FFT feature in ProjectNe10
1 Introduction
Project Ne10 recently received an updated version of FFT, which is heavily NEON optimized for both ARM v7-A/v8-A AArch32 and v8-A AArch64 and is faster than almost all of the other existing open source FFT implementations such as FFTW and the FFT routine in OpenMax DL. This article will introduce this a bit.
2 Performance comparison with some other FFT’s on ARM v7-A
The following chart illustrates the benchmarking results of the complex FFT (32-bit float data type) of Ne10, FFTW and OpenMax. The test platform is ARM Cortex A9. The X-axis of the chart represents the length of FFT. The Y-axis represents the execution time of FFT. Smaller is better.
From this chart, we can find that Ne10 is better than FFTW, OpenMax DL in most of cases.
3 FFT on ARM v7-A/v8-A AArch32 and ARM v8-A AArch64
3.1 NEON usage
To utilize NEON accelerator, usually we have two choices:
- NEON assembly
- NEON intrinsic
The following table describes the pros and cons of using assembly/intrinsic.
| NEON assembly | NEON intrinsic |
Performance | Always shows the best performance for the specified platform | Depends heavily on the toolchain that is used |
Portability | The different ISA (i.e. ARM v7-A/v8-A AArch32 and ARM v8-A AArch64) has different assembly implementation. Even for the same ISA, the assembly might need to be fine-tuned to achieve ideal performance between different micro architectures. | Program once and run on different ISA’s. The compiler may also grant performance fine-tuning for different micro-architectures. |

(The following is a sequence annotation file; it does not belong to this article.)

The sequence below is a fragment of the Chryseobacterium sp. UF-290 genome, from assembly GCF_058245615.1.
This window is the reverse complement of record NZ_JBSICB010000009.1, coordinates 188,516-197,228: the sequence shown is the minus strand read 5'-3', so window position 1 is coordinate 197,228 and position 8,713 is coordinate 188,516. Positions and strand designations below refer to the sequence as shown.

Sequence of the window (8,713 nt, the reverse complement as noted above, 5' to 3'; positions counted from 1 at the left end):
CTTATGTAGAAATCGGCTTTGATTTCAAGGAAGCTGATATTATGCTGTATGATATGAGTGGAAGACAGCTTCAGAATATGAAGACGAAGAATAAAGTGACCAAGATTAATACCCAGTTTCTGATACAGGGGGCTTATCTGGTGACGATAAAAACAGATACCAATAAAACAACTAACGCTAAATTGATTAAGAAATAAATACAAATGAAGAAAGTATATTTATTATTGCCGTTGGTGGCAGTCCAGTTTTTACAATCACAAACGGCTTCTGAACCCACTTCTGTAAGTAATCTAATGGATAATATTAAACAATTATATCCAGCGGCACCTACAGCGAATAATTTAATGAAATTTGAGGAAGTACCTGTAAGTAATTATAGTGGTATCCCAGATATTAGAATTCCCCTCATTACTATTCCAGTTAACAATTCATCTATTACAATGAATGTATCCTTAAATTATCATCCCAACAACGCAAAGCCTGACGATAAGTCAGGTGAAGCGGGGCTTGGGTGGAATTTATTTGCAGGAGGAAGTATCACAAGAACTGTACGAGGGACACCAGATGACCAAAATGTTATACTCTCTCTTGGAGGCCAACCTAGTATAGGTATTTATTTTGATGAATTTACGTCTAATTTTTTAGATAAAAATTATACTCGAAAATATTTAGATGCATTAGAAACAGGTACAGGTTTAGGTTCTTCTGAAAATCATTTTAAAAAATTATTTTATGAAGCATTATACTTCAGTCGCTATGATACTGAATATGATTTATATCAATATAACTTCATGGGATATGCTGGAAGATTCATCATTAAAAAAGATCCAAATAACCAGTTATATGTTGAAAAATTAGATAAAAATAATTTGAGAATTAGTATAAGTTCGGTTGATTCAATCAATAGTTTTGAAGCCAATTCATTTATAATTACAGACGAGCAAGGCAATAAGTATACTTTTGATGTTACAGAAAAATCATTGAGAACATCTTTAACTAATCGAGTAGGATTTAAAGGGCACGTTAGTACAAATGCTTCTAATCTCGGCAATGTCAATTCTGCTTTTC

Maintainability | Hard to read/write compared with C. | Similar to C code, it’s easy to read/write. |
3.2 ARM v7-A/v8-A AArch32 and v8-A AArch64 FFT implementations
According to the aforementioned pros/cons comparison, the intrinsic is preferred for the implementation of the Ne10 library
But for FFT, we still have different versions of implementations for ARM v7-A/v8-A AArch32 and v8-A AArch64 due to the reason described as follows:
// radix 4 butterfly with twiddles scratch[0].r = scratch_in[0].r; scratch[0].i = scratch_in[0].i; scratch[1].r = scratch_in[1].r * scratch_tw[0].r - scratch_in[1].i * scratch_tw[0].i; scratch[1].i = scratch_in[1].i * scratch_tw[0].r + scratch_in[1].r * scratch_tw[0].i; scratch[2].r = scratch_in[2].r * scratch_tw[1].r - scratch_in[2].i * scratch_tw[1].i; scratch[2].i = scratch_in[2].i * scratch_tw[1].r + scratch_in[2].r * scratch_tw[1].i; scratch[3].r = scratch_in[3].r * scratch_tw[2].r - scratch_in[3].i * scratch_tw[2].i; scratch[3].i = scratch_in[3].i * scratch_tw[2].r + scratch_in[3].r * scratch_tw[2].i; |
The above code snippet lists the basic element of FFT---- radix4 butterfly. From the code, we can conclude that:
- 20 64-bit NEON registers are needed if 2 radix4 butterflies are executed in one loop.
- 20 128-bit NEON registers are needed if 4 radix4 butterflies are executed in one loop.
And, for ARM v7-A/v8-A AArch32 and v8-A AArch64,
- There are 32 64-bit or 16 128-bit NEON registers for ARM v7-A/v8-A AArch32.
- There are 32 128-bit NEON registers for ARM v8-A AArch64.